Media-stoked fear of paedophiles is an "absolute tragedy" which is destroying communities, a senior Liberal Democrat has warned.
Baroness Williams blames the media for stoking fear of crime
Baroness Williams said there was no reason to believe paedophilia had got worse in the past 20 years.
But fear of it was now damaging the trust between adults and children.
And people had stopped volunteering to work with young people for fear of being branded a paedophile, she told a party conference fringe meeting.
Baroness Williams, formerly the Lib Dems' leader in the House of Lords, said the erosion of trust was "eating away" at communities.
"I have to say quite directly that the trust issue has got completely out of hand," she told a Social Market Foundation meeting on "loving thy neighbour".
"One reason for that is the way in which the popular media play upon two things. One is crime and the other is, specifically, paedophilia.
"The emphasis on crime and, incidentally, crime figures are lower now than for 10 years, is one that makes people terrified in their homes, especially people over the age of 50."
She said most older people were not likely to be affected by serious crime "if they keep away from binge drinkers".
"They aren't likely to be attacked but they believe they are - and that's good enough. They cease to take part in the community."
On paedophilia, she said the problem had existed when she was a Labour education secretary in the 1970s but it was "not talked about" then.
"Paedophilia is an absolute tragedy. There is no reason to think that paedophilia is much more substantial than it used to be 20 years ago.
"We didn't talk about it in those days. I was education secretary - I know all about paedophilia - but we didn't talk about it when it was in schools.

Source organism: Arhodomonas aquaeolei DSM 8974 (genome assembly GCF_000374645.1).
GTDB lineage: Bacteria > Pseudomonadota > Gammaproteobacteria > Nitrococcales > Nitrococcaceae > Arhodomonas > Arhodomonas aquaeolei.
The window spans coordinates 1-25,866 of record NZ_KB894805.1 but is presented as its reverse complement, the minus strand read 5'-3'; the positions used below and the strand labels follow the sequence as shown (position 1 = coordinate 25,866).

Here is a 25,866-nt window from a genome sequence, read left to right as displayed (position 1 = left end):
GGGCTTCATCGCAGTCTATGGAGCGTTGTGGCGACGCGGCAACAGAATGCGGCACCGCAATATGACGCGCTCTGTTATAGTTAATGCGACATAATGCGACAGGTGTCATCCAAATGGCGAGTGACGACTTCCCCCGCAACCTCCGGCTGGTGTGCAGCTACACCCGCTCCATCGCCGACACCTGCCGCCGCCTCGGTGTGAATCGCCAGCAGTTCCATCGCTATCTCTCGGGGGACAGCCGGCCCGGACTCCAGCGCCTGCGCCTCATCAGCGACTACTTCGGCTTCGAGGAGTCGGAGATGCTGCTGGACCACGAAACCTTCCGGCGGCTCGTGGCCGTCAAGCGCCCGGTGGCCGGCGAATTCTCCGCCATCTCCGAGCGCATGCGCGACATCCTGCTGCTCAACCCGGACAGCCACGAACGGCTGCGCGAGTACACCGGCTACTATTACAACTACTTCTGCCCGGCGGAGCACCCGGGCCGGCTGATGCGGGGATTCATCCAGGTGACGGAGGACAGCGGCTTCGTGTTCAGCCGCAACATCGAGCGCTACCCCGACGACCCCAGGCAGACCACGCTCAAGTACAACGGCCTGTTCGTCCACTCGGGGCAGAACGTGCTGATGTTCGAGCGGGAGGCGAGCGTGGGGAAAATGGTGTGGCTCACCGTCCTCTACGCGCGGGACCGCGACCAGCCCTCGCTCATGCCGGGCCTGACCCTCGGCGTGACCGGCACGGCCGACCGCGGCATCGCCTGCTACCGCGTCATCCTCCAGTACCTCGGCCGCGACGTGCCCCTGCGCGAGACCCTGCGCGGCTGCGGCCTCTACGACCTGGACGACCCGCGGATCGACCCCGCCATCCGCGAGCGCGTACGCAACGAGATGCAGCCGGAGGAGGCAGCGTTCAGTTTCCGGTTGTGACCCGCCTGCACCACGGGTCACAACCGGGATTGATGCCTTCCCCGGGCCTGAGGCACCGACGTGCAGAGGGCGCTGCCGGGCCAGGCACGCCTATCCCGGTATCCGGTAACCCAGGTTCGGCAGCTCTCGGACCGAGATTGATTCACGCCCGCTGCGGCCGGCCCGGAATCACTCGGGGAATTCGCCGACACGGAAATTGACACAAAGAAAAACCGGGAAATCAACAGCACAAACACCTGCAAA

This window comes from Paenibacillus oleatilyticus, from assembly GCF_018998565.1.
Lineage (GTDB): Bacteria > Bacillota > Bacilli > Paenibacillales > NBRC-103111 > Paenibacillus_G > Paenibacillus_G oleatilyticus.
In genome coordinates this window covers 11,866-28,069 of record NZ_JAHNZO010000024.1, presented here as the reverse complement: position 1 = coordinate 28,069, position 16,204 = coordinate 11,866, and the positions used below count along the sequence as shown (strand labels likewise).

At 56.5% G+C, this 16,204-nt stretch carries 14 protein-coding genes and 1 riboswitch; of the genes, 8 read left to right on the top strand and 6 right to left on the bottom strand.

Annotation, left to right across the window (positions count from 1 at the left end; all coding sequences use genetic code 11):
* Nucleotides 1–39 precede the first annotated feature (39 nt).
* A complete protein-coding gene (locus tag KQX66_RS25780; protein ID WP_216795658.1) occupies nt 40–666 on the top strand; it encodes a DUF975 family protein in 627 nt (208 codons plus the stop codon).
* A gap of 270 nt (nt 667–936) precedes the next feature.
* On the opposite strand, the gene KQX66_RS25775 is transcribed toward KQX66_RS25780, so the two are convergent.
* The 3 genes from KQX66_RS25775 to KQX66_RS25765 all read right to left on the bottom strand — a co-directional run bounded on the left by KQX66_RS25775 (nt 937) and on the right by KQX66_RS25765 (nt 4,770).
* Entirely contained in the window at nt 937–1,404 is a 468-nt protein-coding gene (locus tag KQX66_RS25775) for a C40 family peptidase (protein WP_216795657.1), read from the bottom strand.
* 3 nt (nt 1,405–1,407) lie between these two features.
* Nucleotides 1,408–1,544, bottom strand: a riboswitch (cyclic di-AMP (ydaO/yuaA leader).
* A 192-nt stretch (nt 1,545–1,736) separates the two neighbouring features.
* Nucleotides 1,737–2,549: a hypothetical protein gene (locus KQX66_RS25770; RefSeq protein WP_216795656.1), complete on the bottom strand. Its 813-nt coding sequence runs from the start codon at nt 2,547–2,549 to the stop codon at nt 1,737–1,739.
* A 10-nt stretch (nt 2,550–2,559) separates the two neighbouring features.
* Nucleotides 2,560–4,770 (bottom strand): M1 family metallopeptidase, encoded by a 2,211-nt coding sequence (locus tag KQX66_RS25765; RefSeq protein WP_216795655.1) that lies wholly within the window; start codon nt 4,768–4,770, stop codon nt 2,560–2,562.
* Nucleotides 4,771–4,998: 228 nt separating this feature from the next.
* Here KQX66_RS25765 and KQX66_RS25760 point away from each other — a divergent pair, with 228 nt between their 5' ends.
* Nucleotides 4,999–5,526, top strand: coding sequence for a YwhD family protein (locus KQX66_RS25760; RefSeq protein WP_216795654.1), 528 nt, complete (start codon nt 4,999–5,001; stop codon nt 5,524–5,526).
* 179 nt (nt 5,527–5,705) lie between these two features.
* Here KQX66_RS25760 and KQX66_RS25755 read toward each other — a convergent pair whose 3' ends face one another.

"We told the school to close or to deal with the teacher.
"Now it's so extensive we get people terrified to volunteer to be leaders of Cub groups or Guide groups because they think everyone will point at them and say, 'ah, of course you know about John and Margaret, they like to get close to young people'."
She said it was a "tragedy" when a teacher is afraid to put their arm around a child who has grazed their knee in the playground for fear of being branded "a potential criminal".
"That's ludicrous. This particular meeting is called loving your neighbour. If you can't love your little neighbour, if you can't show any love to your little neighbour you are already beginning to destroy his or her sense of trust in other human beings.
"We have to address it. We have got to get this particular problem under control."
Baroness Williams also criticised Britain's "long hours" work culture, which she said damaged communities because it prevented people from volunteering.
"It's not surprising that we have a particular problem in the United Kingdom because we have the longest hours of work of any country in the European Union.
"And if people are working - as so many of them are - 60 hours a week then the time they can give to both parenting and volunteering is essentially carved out of what are already terribly pressurised lives," she told the meeting.